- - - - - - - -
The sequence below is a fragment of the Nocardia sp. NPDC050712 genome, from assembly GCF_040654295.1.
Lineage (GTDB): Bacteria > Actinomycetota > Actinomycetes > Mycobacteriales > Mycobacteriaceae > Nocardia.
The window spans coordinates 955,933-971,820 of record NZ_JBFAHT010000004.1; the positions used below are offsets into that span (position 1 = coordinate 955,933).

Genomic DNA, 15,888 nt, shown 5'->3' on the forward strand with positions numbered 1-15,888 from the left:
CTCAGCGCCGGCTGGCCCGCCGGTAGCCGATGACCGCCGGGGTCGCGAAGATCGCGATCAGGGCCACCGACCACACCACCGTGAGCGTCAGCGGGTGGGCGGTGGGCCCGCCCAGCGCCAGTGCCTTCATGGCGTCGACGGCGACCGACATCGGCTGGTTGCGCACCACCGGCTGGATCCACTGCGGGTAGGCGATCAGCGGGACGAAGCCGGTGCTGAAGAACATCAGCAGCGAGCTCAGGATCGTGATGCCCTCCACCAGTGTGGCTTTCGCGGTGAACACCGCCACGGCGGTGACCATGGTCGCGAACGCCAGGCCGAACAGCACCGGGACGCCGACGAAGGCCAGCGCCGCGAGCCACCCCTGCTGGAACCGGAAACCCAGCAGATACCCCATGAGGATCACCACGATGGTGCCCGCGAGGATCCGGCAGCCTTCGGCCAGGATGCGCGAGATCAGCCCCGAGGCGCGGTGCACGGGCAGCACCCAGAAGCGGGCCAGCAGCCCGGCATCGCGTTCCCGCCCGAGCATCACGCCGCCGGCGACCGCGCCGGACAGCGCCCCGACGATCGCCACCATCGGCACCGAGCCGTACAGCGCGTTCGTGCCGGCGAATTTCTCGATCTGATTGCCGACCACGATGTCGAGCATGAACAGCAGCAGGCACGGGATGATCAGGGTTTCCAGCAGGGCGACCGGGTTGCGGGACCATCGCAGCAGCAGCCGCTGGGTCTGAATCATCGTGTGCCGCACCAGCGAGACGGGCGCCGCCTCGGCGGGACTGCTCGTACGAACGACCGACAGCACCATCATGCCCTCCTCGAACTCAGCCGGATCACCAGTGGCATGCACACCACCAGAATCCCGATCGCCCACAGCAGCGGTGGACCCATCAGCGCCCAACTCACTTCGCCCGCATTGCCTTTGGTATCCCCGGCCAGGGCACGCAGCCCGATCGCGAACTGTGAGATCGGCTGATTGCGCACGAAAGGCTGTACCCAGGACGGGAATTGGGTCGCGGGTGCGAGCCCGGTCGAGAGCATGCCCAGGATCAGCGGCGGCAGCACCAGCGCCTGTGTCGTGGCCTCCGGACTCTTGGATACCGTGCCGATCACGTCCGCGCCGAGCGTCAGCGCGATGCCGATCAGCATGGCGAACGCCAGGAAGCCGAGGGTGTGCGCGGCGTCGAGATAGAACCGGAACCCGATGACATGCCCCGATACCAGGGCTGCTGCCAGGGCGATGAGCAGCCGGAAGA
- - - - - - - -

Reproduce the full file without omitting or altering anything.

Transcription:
The sequence below is a fragment of the Nocardia sp. NPDC050712 genome, from assembly GCF_040654295.1.
Lineage (GTDB): Bacteria > Actinomycetota > Actinomycetes > Mycobacteriales > Mycobacteriaceae > Nocardia.
The window spans coordinates 955,933-971,820 of record NZ_JBFAHT010000004.1; the positions used below are offsets into that span (position 1 = coordinate 955,933).

Genomic DNA, 15,888 nt, shown 5'->3' on the forward strand with positions numbered 1-15,888 from the left:
CTCAGCGCCGGCTGGCCCGCCGGTAGCCGATGACCGCCGGGGTCGCGAAGATCGCGATCAGGGCCACCGACCACACCACCGTGAGCGTCAGCGGGTGGGCGGTGGGCCCGCCCAGCGCCAGTGCCTTCATGGCGTCGACGGCGACCGACATCGGCTGGTTGCGCACCACCGGCTGGATCCACTGCGGGTAGGCGATCAGCGGGACGAAGCCGGTGCTGAAGAACATCAGCAGCGAGCTCAGGATCGTGATGCCCTCCACCAGTGTGGCTTTCGCGGTGAACACCGCCACGGCGGTGACCATGGTCGCGAACGCCAGGCCGAACAGCACCGGGACGCCGACGAAGGCCAGCGCCGCGAGCCACCCCTGCTGGAACCGGAAACCCAGCAGATACCCCATGAGGATCACCACGATGGTGCCCGCGAGGATCCGGCAGCCTTCGGCCAGGATGCGCGAGATCAGCCCCGAGGCGCGGTGCACGGGCAGCACCCAGAAGCGGGCCAGCAGCCCGGCATCGCGTTCCCGCCCGAGCATCACGCCGCCGGCGACCGCGCCGGACAGCGCCCCGACGATCGCCACCATCGGCACCGAGCCGTACAGCGCGTTCGTGCCGGCGAATTTCTCGATCTGATTGCCGACCACGATGTCGAGCATGAACAGCAGCAGGCACGGGATGATCAGGGTTTCCAGCAGGGCGACCGGGTTGCGGGACCATCGCAGCAGCAGCCGCTGGGTCTGAATCATCGTGTGCCGCACCAGCGAGACGGGCGCCGCCTCGGCGGGACTGCTCGTACGAACGACCGACAGCACCATCATGCCCTCCTCGAACTCAGCCGGATCACCAGTGGCATGCACACCACCAGAATCCCGATCGCCCACAGCAGCGGTGGACCCATCAGCGCCCAACTCACTTCGCCCGCATTGCCTTTGGTATCCCCGGCCAGGGCACGCAGCCCGATCGCGAACTGTGAGATCGGCTGATTGCGCACGAAAGGCTGTACCCAGGACGGGAATTGGGTCGCGGGTGCGAGCCCGGTCGAGAGCATGCCCAGGATCAGCGGCGGCAGCACCAGCGCCTGTGTCGTGGCCTCCGGACTCTTGGATACCGTGCCGATCACGTCCGCGCCGAGCGTCAGCGCGATGCCGATCAGCATGGCGAACGCCAGGAAGCCGAGGGTGTGCGCGGCGTCGAGATAGAACCGGAACCCGATGACATGCCCCGATACCAGGGCTGCTGCCAGGGCGATGAGCAGCCGGAAGA